LAS VEGAS: Computer security champions on Wednesday were urged to hunt down and eliminate hackers, spies, terrorists and other online evildoers to prevent devastating Internet Age attacks.
The first day of briefings at a prestigious Black Hat computer security gathering here opened with a former FBI cyber crime unit chief calling for a shift from defense to offense when it comes to protecting networks.
"We need warriors to fight our enemies, particularly in the cyber world right now," Shawn Henry said in a Black Hat keynote presentation that kicked off with dramatic video of hostage rescue teams training.
"I believe the threat from computer network attack is the most significant threat we face as a civilized world, other than a weapon of mass destruction."
The peril grows as water supplies, power grids, financial transactions, and more rely on the Internet and as modern lives increasingly involve working and playing on smartphones or tablet computers, according to Henry.
He rolled off a list of adversaries ranging from spies and well-funded criminals to disgruntled employees with inside knowledge of company networks.
"Cyber is the great equalizer," Henry said.
"With a $500 laptop with an Internet connection anybody, anywhere in the world can attack any organization, any company," he continued. "The last time I checked, that was about 2.3 billion people."
After 24 years of working for the FBI, Henry in April switched to the private sector as the head of a division at startup CrowdStrike specializing in cyber attack incident responses and identifying adversaries.
The computer security industry to expand its arsenal beyond just building walls, filters and other safeguards against online intruders to include watching for, and gathering intelligence on, culprits who have slipped through.
"It is not enough to watch the perimeter," Henry said, equating computer security to protecting real world offices. "We have to be constantly hunting; looking for tripwires."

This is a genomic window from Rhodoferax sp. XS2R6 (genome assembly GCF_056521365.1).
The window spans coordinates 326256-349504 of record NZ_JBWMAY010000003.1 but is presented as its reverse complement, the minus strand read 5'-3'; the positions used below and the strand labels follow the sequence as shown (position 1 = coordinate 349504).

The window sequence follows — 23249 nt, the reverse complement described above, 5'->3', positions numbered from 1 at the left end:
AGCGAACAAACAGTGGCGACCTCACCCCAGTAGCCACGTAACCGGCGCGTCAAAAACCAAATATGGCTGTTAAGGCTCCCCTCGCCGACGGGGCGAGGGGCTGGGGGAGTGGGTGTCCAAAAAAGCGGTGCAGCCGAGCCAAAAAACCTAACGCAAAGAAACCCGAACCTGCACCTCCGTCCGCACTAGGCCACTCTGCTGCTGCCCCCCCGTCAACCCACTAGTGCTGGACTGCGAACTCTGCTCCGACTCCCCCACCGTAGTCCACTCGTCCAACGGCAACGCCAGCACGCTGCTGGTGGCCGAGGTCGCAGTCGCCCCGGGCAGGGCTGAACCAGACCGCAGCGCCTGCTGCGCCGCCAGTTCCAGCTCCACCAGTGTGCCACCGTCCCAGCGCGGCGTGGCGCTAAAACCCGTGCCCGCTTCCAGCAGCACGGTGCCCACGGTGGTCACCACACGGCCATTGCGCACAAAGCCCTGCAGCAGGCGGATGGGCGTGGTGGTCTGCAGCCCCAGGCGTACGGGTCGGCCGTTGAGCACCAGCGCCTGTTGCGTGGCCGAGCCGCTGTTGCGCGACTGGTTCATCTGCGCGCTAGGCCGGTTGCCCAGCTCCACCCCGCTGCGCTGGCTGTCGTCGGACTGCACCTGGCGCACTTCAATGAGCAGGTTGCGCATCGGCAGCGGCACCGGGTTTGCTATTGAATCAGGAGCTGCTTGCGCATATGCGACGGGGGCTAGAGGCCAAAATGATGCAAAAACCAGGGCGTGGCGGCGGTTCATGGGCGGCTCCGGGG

In the cyber world, that translates into monitoring system activities such as whether files have been accessed or changed and by whom.
"The sophisticated adversary will get over that firewall and walk around, like an invisible man," Henry said. "We have to mitigate that threat."
Tactics for fighting cyber intruders should include gathering information about how they operate and the tools used, and then sharing the data in the industry and with law enforcement agencies in relevant countries.
"Intelligence is the key to all of this," Henry said. "If we understand who the adversary is, we can take specific actions."
Teamwork between governments and private companies means that options for responding to identified cyber attackers can range from improved network software to political sanctions or even military strikes, according to Henry.
"You can't make every school, every mall, every university, and every workplace impenetrable," Henry said. "We have to look at who the adversary is and stop them in advance of them walking in."
Black Hat founder Jeff Moss, the self-described hacker behind the notorious Def Con gathering that starts here on Thursday, backed Henry's argument.
"Maybe we need some white blood cells out there; companies willing to push the edge and focus on threat actors," Moss said, calling on the computer security community to "raise the immunity level."
Moss is head of security at the Internet Corporation for Assigned Names and
Numbers, which oversees the world's website addresses.
"So, am I Luke, or am I Darth Vader; sometimes I'm not sure," Moss quipped about his roles in the hacker realm and the computer security industry. "It depends upon which day and who asks."
Moss proposed that cyber attackers also be fought on legal fronts, with companies taking suspected culprits to court.
"I can't print money; I can't raise an army, but I can hire lawyers and they are almost as good," Moss said. "One way to fight the enemy is you just sue them."
Henry feared that it may take an Internet version of the infamous 9/11 attack in New York City to get the world to take the cyber threat to heart.
"We need to get down range and take them out of the fight," Henry said.
"As well-trained, well-equipped cyber warriors you can have an impact; the stakes are high."